After 14 municipalities in Bayfield and Ashland counties vowed to financially back a regional housing study, the city of Bayfield applied for a Community Development Block Grant to help pay for a survey.
Rural communities find it difficult to persuade developers to build affordable housing despite an overwhelming need as construction companies face a major hurdle: qualifying for highly competitive Wisconsin Housing and Economic Development Authority tax credits.
But WHEDA offered Chequamegon Bay communities a possible solution. The agency, which is dedicated to providing affordable housing and business financing, recommended that several municipalities collaborate and consider "scattered-site" development.
A group of elected officials decided to take WHEDA's advice to look at scattered-site developments — in which one developer builds multiple projects throughout the region — as the contractor might stand a better chance of winning tax credits.
But before taking this step, community leaders decided to ask residents via a survey what they wished to see developed. That, too, takes money, as census-style surveys — where residents receive notification the questionnaire will arrive, then the survey itself, followed by a reminder to fill it out and send it back — are expensive.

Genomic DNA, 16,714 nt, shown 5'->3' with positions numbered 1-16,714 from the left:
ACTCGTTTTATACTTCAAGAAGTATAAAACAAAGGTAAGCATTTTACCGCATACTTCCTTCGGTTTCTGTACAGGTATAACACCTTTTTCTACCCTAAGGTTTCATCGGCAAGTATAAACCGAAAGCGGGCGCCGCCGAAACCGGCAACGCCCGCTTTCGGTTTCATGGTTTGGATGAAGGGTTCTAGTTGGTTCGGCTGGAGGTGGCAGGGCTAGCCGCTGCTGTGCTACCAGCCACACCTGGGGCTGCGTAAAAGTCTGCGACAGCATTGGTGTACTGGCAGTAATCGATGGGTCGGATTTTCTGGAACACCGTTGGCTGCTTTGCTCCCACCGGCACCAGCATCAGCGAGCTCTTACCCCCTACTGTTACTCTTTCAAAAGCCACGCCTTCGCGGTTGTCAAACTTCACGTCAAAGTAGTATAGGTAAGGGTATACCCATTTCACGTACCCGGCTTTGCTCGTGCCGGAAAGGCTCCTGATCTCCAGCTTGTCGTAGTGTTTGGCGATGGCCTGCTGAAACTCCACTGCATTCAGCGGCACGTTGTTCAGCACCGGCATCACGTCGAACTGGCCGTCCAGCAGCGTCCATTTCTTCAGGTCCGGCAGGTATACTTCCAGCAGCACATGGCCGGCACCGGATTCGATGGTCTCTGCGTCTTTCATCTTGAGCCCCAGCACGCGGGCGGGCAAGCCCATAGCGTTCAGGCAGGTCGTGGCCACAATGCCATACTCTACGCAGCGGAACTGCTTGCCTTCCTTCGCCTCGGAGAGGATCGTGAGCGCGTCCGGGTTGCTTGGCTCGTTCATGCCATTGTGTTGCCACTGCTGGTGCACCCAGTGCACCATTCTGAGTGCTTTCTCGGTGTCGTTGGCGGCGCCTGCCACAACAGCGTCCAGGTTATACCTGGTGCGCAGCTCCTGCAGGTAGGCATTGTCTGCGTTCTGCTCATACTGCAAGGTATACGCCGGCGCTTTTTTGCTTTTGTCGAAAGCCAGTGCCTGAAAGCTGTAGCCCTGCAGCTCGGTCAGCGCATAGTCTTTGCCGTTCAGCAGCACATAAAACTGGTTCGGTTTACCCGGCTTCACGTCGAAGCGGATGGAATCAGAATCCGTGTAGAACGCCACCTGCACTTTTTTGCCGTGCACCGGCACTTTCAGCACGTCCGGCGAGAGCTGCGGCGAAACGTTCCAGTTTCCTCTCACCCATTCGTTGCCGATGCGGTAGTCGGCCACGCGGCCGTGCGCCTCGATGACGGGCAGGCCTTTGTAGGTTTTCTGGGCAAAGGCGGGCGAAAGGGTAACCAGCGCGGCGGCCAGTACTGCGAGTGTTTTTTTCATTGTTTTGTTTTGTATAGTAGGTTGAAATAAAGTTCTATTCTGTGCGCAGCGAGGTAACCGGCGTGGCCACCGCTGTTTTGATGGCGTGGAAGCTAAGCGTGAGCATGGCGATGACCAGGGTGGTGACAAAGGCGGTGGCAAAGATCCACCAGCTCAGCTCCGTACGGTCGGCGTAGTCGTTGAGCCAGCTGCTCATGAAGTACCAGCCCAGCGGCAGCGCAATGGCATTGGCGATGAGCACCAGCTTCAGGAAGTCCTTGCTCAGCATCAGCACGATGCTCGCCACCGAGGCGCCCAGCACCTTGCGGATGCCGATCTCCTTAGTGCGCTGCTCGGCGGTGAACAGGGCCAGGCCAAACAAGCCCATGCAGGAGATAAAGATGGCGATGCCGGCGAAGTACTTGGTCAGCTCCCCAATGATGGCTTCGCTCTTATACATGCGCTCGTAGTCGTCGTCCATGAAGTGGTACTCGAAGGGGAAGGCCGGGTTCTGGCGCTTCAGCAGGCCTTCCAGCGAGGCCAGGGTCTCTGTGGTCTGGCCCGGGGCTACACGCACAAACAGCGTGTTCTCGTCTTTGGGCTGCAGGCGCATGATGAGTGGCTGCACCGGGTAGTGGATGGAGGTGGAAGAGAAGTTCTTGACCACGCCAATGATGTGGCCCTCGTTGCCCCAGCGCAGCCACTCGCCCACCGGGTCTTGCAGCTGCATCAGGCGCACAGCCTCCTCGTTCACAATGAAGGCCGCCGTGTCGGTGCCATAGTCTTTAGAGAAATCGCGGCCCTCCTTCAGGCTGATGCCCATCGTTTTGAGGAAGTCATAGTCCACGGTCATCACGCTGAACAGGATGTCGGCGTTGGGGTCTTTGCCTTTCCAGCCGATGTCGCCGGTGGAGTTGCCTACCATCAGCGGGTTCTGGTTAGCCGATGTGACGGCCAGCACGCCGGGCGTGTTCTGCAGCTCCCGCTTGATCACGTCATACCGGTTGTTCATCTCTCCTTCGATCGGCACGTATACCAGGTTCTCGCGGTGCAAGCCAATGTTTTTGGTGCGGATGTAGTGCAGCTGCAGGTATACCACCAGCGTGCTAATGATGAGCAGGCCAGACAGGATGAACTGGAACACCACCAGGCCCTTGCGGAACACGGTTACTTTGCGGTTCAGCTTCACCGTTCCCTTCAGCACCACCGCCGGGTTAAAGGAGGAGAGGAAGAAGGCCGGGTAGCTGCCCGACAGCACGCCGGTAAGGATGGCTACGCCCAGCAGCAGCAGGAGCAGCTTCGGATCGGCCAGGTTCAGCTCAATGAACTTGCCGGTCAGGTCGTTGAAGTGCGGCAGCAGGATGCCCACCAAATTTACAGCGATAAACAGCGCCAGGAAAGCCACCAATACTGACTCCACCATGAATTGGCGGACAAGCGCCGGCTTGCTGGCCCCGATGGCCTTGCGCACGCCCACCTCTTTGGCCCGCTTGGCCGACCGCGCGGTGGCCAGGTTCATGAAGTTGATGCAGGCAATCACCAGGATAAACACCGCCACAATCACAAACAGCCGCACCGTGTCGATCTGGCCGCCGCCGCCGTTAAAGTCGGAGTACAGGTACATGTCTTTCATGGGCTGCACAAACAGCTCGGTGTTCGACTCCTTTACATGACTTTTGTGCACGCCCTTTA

To help absorb the financial shock, Northwest Regional Planning Commission volunteered to apply for a Community Development Block Grant this fall with Bayfield acting as the lead applicant.
The grant requires 2-to-1 matching funds from participating communities, and that appears likely with 14 municipalities from both counties pledging a total of $34,174.90.
Kellie Pederson, community development extension educator for UW-Extension, said the application is an exciting step forward and is optimistic that Bayfield will receive the CDBG funds.
"I think we have a strong application with so many municipalities participating," she said.
Bayfield is applying for the grant, Mayor Gordon Ringberg said, because its low-to moderate-income housing needs are greater than those of Ashland and Washburn and the city therefore stands a better chance of qualifying.
"We have all the forms pulled together," he said.
Bayfield City Council approved sending in the application at its Dec. 18 meeting, and it will be sent at the beginning of the year.
Some of the resolutions the City Council approved included the adoption of a policy to prohibit the use of excessive force and the barring of entrances/exits for non-violent rights demonstrations and adopting residential anti-displacement and relocation assistance plans, but they were simply required as part of the application process, Ringberg said.
Bayfield should hear within 60 days whether it won the grant.